Ever wonder what your garden would look like if the human caretakers just vanished?
Maybe I’ve been inspired by all the disaster flicks like 2012 or the History Channel’s Life After People series. But envisioning gardens after gardeners is an interesting intellectual exercise that might help us answer that pesky question: What is a garden?
Would all the invasive species take over? Would the native plants reclaim their turf? For how long would you still be able to tell that a garden existed in a spot in the first place?
I looked at parts of my back yard and tried to imagine what would happen.
Within the first month, in Southern California’s dry climate, most of the potted plants would perish for lack of water. Some of the succulents might hang on longer, but without an extensive root system in the ground, they’d be doomed.
This little frog would be staring at a bog garden where all the bog plants have died back, once again for lack of water.
Within two or three months the fishponds would be dry: no waterlilies, no cattails, no sedges, no water for the local birds.
This pathetic patch of grass would go through boom and bust cycles, turning green with the rains, dying back to brown other times of year. Seeds of other plants better adapted to the conditions would eventually take hold. Maybe some plants from the local canyon. Maybe some hardy exotic or invasive species.
Behind the back fence of the house is this slope dominated by rampant iceplant. The the neighbor behind me and I haven’t been able agree on what to do with the space. I’ve planted a small collection of native plants to help stabilize the slope. These are species that with only once exception can be found within a five mile radius of the house, and include plants like this nightshade, Solanum parishii…
…and Del Mar Manzanita, Arctostaphylos glandulosa ssp. crassifolia, an extremely rare plant that’s on the Federal endangered species list. The neighbor, however, loves their iceplant and can’t imagine of a slope without this gawdawful invasive species clamoring all over it. The local chapter of the California Native Plant Society has prepared a great pamphlet on getting rid of iceplant that you can view [ here ]. It goes into some great reasons to get rid of the stuff:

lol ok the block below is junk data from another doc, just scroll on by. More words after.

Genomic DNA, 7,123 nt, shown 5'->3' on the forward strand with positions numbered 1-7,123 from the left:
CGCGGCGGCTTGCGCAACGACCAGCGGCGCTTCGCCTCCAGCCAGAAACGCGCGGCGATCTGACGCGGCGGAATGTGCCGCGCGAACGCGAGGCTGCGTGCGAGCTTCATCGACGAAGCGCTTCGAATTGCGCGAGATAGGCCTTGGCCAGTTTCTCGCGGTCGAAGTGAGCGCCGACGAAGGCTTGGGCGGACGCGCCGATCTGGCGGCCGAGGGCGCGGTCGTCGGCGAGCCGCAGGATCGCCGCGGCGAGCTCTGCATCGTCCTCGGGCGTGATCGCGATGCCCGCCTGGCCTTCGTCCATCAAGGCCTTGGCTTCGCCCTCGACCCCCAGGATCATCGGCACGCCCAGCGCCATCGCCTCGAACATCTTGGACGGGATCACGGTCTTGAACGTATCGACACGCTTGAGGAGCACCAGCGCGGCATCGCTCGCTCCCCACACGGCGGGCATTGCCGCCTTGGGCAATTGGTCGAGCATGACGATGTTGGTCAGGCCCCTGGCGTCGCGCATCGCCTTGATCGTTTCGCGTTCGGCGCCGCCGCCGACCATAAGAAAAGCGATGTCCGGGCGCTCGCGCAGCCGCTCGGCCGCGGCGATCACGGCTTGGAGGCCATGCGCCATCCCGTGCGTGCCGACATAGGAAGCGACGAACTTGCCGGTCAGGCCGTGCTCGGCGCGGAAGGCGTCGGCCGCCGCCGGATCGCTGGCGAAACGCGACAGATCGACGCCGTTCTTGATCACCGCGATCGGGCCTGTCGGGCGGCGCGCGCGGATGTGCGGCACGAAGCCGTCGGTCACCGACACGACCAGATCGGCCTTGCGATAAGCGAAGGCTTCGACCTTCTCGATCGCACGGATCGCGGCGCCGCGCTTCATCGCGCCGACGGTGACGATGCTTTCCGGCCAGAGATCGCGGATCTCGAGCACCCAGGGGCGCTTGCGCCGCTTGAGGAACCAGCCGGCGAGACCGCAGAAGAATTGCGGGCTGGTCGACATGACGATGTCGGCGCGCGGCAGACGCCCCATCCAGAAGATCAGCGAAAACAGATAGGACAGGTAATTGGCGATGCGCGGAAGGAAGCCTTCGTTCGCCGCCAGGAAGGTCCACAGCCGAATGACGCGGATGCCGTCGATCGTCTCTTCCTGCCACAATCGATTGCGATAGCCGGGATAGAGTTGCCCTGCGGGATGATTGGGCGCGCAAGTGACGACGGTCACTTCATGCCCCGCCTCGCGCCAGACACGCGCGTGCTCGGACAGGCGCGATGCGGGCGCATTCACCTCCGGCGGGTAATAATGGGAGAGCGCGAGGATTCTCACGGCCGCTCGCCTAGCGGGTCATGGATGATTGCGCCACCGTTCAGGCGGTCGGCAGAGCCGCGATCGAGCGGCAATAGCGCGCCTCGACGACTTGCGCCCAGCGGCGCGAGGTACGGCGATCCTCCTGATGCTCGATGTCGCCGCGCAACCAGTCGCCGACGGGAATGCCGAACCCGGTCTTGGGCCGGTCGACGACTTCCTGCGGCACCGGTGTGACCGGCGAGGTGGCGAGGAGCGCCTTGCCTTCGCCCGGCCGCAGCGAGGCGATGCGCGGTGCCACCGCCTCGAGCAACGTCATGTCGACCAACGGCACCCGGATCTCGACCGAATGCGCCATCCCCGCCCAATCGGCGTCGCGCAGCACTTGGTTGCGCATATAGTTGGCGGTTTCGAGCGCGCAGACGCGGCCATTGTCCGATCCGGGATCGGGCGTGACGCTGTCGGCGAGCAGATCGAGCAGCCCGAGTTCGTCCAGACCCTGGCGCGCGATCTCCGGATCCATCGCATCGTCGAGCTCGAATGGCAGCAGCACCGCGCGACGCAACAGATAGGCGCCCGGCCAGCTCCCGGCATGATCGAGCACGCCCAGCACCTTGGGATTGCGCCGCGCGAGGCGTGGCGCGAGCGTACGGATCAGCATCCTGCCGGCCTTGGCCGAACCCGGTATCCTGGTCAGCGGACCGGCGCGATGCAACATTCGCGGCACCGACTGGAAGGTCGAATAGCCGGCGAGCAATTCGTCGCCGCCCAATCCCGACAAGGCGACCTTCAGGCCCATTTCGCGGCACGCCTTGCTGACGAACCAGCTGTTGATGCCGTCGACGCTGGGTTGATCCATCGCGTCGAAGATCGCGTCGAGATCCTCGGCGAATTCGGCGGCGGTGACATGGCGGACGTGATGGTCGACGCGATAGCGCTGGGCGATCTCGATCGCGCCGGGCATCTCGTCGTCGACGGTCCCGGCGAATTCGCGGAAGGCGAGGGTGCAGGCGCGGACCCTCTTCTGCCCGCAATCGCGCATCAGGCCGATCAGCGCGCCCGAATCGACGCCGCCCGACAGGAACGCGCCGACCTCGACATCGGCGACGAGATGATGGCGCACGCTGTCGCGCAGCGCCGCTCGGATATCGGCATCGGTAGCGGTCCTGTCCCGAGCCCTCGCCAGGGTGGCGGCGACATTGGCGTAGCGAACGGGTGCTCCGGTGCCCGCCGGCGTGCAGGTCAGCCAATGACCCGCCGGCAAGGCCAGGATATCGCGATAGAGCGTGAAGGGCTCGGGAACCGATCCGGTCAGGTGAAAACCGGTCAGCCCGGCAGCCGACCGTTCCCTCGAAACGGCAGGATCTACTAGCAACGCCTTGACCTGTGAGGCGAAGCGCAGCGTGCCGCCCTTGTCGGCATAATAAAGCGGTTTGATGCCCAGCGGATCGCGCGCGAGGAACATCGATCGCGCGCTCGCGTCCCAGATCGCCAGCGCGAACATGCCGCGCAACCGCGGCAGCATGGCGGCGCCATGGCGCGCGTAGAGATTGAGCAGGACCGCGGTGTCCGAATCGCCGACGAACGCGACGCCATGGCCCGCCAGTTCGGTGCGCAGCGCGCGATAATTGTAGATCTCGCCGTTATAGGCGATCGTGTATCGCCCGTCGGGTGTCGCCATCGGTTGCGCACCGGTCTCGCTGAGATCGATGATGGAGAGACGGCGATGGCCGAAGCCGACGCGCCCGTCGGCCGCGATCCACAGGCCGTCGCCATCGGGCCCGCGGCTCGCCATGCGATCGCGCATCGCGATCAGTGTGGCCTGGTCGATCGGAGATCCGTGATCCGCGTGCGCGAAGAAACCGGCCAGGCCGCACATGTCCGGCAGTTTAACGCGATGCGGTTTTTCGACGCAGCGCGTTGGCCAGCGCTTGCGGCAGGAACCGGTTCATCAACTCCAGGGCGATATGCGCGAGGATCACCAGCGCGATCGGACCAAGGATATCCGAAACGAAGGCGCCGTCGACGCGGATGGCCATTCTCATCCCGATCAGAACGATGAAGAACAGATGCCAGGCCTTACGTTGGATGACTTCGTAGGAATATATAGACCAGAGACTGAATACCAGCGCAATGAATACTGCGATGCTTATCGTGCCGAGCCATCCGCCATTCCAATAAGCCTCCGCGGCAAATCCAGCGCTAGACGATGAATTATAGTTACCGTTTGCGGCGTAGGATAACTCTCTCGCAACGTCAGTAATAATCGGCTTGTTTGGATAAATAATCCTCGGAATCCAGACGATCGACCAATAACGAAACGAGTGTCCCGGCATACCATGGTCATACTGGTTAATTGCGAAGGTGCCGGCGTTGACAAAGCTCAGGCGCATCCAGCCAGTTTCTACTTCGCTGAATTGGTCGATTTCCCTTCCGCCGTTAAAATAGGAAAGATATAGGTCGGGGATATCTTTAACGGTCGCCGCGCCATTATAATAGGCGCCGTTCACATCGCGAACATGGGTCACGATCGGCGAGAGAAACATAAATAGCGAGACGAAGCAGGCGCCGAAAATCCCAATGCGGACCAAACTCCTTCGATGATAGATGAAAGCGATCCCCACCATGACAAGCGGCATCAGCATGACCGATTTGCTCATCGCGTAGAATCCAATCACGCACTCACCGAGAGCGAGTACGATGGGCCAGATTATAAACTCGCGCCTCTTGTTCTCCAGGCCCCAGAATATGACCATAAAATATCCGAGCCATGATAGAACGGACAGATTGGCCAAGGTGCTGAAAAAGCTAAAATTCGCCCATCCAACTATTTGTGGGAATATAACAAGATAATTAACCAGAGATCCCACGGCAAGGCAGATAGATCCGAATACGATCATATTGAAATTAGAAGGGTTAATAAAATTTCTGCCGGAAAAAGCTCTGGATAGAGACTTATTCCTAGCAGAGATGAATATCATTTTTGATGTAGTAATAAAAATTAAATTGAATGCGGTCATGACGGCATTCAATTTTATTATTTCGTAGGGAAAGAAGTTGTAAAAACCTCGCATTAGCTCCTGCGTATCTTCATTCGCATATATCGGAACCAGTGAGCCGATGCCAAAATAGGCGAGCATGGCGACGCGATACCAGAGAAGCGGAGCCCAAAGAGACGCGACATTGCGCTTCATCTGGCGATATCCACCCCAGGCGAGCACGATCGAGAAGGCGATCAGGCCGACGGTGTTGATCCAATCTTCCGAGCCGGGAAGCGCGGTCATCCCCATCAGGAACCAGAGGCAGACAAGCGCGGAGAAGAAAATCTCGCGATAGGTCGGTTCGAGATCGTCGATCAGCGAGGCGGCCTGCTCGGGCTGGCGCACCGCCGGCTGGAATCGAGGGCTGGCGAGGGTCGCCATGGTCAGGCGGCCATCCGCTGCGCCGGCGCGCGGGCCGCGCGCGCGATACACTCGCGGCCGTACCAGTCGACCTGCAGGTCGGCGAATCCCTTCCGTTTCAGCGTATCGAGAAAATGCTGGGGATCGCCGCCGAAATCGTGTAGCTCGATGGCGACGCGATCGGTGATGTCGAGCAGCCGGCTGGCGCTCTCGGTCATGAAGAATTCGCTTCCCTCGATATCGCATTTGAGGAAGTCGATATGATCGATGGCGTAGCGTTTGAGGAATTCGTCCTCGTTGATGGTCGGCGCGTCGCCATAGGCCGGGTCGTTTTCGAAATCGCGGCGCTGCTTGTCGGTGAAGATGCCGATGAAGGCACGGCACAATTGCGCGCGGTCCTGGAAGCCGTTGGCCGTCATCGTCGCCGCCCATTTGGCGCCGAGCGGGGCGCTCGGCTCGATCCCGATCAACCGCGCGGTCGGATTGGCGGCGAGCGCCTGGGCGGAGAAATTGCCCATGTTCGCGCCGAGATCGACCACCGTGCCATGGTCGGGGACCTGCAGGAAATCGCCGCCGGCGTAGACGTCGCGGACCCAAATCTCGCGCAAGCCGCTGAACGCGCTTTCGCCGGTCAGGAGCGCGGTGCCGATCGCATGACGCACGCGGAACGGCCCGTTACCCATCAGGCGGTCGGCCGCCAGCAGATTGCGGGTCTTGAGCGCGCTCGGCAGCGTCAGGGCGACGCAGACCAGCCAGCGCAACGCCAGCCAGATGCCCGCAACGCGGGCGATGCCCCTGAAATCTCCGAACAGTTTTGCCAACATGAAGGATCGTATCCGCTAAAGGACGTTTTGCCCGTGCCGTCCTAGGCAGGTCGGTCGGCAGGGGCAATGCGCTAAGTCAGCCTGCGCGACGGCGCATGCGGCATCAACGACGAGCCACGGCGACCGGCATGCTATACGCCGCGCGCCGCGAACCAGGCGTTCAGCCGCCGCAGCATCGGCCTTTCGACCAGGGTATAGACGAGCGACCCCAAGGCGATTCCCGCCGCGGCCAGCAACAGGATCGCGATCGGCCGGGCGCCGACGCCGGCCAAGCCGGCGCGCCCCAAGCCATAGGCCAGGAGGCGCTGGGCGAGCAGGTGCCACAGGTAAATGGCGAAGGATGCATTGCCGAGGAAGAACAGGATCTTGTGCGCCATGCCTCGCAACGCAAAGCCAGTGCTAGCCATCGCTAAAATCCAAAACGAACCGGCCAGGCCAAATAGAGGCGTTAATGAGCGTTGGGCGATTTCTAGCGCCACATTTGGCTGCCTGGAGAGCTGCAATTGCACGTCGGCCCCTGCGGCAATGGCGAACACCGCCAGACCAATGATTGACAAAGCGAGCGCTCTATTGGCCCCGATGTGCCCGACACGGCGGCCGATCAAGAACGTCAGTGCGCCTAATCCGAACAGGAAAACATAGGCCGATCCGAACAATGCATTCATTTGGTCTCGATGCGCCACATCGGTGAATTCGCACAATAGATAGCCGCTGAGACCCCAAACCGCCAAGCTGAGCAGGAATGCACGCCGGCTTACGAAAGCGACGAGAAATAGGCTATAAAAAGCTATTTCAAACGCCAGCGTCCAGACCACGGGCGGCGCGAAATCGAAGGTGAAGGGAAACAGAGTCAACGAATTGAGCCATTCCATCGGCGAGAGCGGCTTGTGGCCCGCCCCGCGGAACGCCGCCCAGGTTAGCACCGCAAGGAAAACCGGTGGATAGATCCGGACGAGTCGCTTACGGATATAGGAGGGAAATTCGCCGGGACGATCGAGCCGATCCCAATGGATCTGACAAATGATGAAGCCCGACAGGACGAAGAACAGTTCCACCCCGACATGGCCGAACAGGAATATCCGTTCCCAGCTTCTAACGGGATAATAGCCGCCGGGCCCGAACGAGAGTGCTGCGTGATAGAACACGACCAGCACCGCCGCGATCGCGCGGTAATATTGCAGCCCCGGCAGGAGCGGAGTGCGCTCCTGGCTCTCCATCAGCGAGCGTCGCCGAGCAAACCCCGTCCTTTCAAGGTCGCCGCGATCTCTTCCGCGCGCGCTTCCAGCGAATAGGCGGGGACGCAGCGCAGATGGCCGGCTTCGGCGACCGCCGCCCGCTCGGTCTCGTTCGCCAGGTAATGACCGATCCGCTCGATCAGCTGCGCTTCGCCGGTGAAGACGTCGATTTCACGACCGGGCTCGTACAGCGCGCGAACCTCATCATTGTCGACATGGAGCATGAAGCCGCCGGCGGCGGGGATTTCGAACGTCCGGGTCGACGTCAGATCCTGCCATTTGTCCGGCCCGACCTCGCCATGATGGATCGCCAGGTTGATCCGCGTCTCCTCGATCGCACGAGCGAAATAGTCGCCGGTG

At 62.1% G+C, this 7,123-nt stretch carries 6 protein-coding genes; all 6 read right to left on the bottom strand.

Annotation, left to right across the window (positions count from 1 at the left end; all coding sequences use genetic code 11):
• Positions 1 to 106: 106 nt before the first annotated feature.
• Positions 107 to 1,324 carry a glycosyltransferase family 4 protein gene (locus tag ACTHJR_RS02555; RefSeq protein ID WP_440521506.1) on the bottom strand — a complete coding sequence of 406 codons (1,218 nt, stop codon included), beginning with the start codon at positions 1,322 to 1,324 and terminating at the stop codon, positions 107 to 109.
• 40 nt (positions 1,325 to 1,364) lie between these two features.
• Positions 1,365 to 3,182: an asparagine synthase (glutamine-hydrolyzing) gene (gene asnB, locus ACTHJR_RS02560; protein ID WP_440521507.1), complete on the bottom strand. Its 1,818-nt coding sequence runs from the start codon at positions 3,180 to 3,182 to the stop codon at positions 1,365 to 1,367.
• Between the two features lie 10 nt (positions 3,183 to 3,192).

Planted on hillsides of thousands of homes in San Diego, it has since crawled off the original site and into neighboring Open Space parks, endangering unique plants by smothering them. Iceplant provides little habitat value compared to the plant community that it is replacing. Compared to the native shrubs, iceplant has very shallow roots that do not hold soil well; close inspection often reveals gullies underneath the twisted mat of vines. After rain, Iceplant engorges with water, substantially increasing its weight. As a result, iceplant can cause the deterioration of steep hillsides by encouraging slumping – potentially endangering the house above.
For people in suburbia, “habitat value” might mean plants that harbor scary wild animals and bugs, so that’s not always the most compelling reason to go native. The fact that iceplant might endanger their property values could be more persuasive.